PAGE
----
Inspiring Inclusion in Sports

Mar 8 / Zanté Hylton
The twentieth and twenty-first centuries marked a watershed in the world of sport. More women than ever are now participating in sports like football, basketball and tennis, and are being recognised as leading athletes across the globe, building a new generation of role models for future female athletes. Some influential women in this field include British track and field athlete, Jessica Ennis-Hill; American former tennis player, Serena Williams; American artistic gymnast, Simone Biles; and American basketball player, Lisa Leslie. These women demonstrate that the evolution made in women's sport is a narrative of profound progress and remarkable achievements [1]. However, women have not always been able to partake in athletic or leisurely activities. 

Historically, sports have been regarded as a male leisure activity or pastime. From a European point of view, the centuries old jousting tournament had only male participants, and the more modern sport, football, also previously only had male players. Thus, there has been an ongoing pervasive mentality that being an athlete, or partaking in sports, requires the demonstration of traditionally masculine traits [2]. Before the mid-twentieth century, the term 'athlete' was almost synonymous with 'male', however this was to change in the interwar period. As pointed out by scholar Ina Zweiniger-Bargielowska, in interwar British female athleticism, keep fit classes and physical culture were celebrated as emblems of modernity [3]. This marked the beginning of women's entrance into the world of sport. Women were urged to cultivate beauty to attract a husband and had a duty to maintain their looks for a harmonious marriage [4]. Therefore, it is important to remember that this initial breakthrough was in line with the gender norms and the encouragement of women's fitness fell in with tradition as women were encouraged to remain attractive for their husbands. Nonetheless, these changes paved the way for future women athletes and has enabled women to transgress societal norms. This continued through the final decades of the twentieth century: in 1967, Katherine Switzer changed history by lifting the ban on women's participation in running a marathon, and in the 1970s changes were made in schools to encourage female participation in sport [5]. It can therefore be said that the rise of the modern female body contributed towards the emergence of more equal gender relations [6].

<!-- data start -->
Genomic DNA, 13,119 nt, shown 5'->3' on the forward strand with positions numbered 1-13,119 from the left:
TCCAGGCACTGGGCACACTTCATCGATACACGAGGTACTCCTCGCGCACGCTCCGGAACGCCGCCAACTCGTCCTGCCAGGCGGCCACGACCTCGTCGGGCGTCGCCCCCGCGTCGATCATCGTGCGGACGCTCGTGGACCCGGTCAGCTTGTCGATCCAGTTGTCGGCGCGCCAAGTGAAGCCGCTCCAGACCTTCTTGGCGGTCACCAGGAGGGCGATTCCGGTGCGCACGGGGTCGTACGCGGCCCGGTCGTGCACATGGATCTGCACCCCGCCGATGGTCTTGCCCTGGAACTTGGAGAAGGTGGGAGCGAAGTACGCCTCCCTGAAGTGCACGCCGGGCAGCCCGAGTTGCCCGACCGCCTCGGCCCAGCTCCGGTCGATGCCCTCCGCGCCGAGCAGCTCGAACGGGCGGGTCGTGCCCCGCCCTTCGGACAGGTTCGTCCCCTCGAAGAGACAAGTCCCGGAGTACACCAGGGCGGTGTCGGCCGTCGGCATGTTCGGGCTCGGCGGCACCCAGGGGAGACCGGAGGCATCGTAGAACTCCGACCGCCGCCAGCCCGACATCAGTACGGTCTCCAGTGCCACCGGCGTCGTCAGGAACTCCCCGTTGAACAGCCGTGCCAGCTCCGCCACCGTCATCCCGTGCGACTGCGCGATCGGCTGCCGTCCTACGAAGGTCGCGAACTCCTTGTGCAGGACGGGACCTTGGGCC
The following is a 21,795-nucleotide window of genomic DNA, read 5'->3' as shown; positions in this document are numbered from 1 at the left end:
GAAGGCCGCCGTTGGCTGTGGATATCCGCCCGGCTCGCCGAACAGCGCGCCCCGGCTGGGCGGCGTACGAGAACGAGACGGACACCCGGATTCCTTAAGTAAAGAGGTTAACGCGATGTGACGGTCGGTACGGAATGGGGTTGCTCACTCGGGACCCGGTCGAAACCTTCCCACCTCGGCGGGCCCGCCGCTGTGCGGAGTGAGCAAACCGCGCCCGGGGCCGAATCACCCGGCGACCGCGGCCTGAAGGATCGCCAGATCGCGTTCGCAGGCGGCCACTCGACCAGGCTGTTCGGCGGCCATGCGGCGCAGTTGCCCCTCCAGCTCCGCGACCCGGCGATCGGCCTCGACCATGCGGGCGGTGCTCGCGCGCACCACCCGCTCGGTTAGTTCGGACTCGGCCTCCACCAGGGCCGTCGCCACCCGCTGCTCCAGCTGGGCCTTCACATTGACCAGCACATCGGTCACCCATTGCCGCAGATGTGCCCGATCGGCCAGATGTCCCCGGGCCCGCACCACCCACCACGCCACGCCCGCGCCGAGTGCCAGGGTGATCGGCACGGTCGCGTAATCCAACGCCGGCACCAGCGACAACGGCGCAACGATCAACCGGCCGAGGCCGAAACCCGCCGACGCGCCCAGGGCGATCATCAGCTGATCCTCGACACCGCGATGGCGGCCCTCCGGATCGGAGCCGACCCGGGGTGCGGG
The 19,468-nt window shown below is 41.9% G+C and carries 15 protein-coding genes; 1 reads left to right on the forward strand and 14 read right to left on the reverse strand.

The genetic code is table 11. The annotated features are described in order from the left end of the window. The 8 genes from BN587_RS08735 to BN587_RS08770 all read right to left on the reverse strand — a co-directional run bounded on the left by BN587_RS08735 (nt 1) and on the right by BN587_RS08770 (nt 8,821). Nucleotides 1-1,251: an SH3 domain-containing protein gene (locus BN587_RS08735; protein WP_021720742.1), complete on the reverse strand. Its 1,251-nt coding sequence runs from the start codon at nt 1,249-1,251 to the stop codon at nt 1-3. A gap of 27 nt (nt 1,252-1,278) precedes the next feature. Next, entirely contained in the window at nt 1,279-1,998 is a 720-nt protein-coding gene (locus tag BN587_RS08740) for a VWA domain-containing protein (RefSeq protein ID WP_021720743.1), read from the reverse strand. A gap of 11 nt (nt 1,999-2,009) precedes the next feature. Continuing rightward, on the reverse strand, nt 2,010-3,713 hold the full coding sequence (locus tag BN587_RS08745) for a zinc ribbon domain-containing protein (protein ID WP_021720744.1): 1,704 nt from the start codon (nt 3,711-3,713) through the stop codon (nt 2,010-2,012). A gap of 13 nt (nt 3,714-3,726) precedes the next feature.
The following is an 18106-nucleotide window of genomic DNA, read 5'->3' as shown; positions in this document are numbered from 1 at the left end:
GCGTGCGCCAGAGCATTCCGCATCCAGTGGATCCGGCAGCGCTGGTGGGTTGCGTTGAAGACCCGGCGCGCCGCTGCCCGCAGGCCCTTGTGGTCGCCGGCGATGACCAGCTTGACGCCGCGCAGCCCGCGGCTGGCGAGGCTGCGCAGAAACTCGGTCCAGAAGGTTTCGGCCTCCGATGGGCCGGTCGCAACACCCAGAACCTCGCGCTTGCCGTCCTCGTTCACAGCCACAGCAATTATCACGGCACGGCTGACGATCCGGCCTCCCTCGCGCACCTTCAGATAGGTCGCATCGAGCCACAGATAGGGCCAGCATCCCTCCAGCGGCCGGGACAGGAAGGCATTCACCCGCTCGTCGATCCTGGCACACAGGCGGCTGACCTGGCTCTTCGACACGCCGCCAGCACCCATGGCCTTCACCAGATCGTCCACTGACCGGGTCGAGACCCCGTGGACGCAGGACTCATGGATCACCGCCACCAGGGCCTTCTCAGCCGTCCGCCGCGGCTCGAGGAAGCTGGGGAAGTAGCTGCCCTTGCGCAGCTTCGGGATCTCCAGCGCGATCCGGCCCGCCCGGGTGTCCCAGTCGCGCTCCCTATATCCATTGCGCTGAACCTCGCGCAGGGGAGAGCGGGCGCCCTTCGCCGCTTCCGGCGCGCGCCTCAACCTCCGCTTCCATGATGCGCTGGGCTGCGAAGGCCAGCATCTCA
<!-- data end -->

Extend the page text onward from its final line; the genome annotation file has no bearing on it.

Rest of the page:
There are several barriers when it comes to women's participation in sport. These barriers are also evident in the failure to recognise women's contributions to sport or formalise women's participation in sports. For example, 22 women competed in the 1900 Olympic Games in Paris. The first American woman to win an Olympic competition was golfer Margaret Abbott, but instead of winning a medal, she received a porcelain bowl as a prize [7]. This highlights the thinly veiled misogyny present at the time. Women's contributions and achievements, therefore, were not properly recognised. Today, despite the positive evolution in sport, and steps being taken in the right direction, women continue to face a number of challenges both as professional athletes and when accessing team sports such as: unequal pay, recognition, media exposure and sexual subjugation.

Equal Pay

One of the most prominent issues women face in any industry is the problem of a gender pay gap, and sport is no exception. Women athletes tend to receive less money than male athletes on account of their seemingly inferior sex and athletic abilities. The most prominent gender pay gap exists in football across the globe [8]. For example, even after the Lionesses (the English women’s football team) won the Women’s Euros in 2022, they received a sum of £1,300,000; had the men’s football team won the Euros in 2020, they would have received £9,500,000 [9]. This shocking pay gap can also be seen with the US female teams. In 2019, it was revealed that the US women’s soccer team were paid a quarter less than the men’s, despite winning their fourth world cup that year [10]. In the US, whether professional players receive salaries or individual prize money from competitions, male athletes in basketball, golf, soccer, baseball and tennis make anywhere from 15% to over 95% more than female athletes [11]. This is a shocking statistic which demonstrates that there are major barriers caused by gender in the world of sport and this needs to be rectified to encourage and inspire inclusion and the recognition of female athletes and sports teams as just as capable and successful as the male.

Recognising Global Trailblazers

Though significant, there is more to recognising women in sport than equal pay. Female sports teams/athletes need the same exposure though marketing and promotion as men [12]. Women have increasingly been included in this regard. Brands like Coca-Cola and Delta have made big commitments to women athletes and sports leagues in recent years, demonstrating not only a rise in inclusion of women but their recognition as leading figures in the world of sport [13]. Furthermore, 364 million people tuned in to watch the Women’s Euros final in 2022, demonstrating the increased interest in female sport across the world [14]